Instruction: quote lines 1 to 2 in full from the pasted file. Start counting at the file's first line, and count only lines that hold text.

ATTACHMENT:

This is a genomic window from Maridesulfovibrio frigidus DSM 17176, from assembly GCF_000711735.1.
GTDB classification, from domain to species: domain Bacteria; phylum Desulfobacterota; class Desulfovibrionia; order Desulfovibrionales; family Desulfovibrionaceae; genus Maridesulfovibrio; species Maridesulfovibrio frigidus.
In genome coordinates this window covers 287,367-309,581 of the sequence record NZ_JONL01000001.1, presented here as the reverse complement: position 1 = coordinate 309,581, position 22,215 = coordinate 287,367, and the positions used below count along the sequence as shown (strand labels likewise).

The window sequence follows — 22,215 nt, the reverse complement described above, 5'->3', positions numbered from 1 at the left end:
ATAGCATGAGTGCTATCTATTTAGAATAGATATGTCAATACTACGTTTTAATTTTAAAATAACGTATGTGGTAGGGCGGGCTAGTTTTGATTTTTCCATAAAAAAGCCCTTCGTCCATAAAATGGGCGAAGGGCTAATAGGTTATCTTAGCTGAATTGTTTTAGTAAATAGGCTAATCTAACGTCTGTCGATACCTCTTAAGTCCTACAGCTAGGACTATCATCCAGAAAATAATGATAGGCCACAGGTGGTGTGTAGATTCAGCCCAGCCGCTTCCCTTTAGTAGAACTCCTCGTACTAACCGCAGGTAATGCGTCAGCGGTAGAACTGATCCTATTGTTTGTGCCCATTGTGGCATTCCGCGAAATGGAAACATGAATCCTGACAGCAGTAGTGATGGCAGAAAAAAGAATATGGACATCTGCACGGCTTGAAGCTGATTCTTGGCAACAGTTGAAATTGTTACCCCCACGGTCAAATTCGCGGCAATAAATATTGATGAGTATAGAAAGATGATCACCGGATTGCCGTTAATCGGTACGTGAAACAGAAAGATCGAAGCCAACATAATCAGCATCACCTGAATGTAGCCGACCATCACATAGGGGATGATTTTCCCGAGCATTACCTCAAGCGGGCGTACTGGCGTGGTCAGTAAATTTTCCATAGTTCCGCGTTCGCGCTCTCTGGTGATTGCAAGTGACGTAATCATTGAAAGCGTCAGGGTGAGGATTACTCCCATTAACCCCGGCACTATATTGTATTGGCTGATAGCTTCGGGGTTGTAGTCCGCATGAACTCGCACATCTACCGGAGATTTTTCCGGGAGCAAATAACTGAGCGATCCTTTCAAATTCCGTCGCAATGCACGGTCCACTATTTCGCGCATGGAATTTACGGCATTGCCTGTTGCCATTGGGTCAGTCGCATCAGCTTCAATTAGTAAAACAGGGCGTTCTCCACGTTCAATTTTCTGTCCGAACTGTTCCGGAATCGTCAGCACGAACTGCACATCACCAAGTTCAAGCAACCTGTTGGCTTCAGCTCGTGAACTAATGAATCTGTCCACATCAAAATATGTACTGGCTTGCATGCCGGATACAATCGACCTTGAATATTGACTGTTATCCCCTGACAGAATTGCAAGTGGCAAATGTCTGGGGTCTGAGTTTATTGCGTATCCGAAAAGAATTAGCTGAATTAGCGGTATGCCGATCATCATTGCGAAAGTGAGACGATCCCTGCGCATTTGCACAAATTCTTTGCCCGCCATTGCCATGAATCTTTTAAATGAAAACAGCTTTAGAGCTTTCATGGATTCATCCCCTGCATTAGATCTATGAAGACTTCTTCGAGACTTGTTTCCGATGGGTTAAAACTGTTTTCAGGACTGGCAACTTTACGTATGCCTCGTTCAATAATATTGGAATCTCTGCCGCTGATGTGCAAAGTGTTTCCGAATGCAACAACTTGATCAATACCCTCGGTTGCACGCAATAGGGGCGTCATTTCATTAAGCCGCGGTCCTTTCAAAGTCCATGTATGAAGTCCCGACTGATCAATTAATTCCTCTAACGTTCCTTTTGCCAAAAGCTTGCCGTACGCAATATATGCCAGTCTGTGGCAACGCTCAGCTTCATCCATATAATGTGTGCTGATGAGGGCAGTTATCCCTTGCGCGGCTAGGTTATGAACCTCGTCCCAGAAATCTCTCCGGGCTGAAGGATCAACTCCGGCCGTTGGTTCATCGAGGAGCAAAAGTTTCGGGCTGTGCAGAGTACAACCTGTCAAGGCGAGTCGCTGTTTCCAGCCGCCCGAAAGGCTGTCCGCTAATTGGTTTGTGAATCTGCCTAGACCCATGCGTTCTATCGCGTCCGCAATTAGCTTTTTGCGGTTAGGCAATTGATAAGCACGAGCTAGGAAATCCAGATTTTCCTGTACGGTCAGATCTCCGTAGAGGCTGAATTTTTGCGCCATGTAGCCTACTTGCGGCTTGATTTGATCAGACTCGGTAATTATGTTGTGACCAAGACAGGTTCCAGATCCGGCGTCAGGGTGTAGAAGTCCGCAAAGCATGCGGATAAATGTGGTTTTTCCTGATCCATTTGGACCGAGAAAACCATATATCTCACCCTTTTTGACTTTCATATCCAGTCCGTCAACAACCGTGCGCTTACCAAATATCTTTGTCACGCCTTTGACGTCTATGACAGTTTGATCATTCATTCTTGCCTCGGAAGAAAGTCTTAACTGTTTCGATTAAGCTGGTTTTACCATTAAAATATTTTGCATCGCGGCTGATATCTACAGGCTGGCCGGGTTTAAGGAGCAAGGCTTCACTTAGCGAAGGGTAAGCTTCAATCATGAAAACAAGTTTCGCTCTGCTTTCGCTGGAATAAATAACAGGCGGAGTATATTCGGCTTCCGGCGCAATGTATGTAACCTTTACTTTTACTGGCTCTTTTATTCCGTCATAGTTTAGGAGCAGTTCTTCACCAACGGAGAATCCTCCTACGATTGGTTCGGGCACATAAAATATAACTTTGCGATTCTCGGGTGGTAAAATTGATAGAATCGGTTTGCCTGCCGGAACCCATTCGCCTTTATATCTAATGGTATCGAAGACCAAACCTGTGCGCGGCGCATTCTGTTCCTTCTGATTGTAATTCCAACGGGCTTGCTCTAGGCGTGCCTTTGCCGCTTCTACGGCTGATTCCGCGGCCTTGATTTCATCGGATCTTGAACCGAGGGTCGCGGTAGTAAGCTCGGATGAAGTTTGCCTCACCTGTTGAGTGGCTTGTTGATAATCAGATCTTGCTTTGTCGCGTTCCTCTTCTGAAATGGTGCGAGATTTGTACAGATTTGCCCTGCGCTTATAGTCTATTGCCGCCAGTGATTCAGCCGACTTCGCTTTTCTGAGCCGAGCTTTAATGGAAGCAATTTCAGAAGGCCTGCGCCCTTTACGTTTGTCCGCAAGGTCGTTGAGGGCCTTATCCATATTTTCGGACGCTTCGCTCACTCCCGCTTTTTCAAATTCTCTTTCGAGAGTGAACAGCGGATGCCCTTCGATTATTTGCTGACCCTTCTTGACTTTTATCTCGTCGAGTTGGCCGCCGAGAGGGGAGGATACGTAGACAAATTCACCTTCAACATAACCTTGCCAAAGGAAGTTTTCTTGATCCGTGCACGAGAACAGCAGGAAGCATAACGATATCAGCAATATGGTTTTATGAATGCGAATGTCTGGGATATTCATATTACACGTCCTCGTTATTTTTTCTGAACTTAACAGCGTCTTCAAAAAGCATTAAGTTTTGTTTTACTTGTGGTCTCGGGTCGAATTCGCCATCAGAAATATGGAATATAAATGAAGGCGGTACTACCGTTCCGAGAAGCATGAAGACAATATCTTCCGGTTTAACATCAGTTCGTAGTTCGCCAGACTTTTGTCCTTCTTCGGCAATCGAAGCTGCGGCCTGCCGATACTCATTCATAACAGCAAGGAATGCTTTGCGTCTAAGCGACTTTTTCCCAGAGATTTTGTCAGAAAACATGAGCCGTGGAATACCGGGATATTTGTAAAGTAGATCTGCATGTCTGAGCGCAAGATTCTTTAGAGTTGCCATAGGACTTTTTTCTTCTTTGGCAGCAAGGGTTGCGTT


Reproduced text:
This is a genomic window from Maridesulfovibrio frigidus DSM 17176, from assembly GCF_000711735.1.
GTDB classification, from domain to species: domain Bacteria; phylum Desulfobacterota; class Desulfovibrionia; order Desulfovibrionales; family Desulfovibrionaceae; genus Maridesulfovibrio; species Maridesulfovibrio frigidus.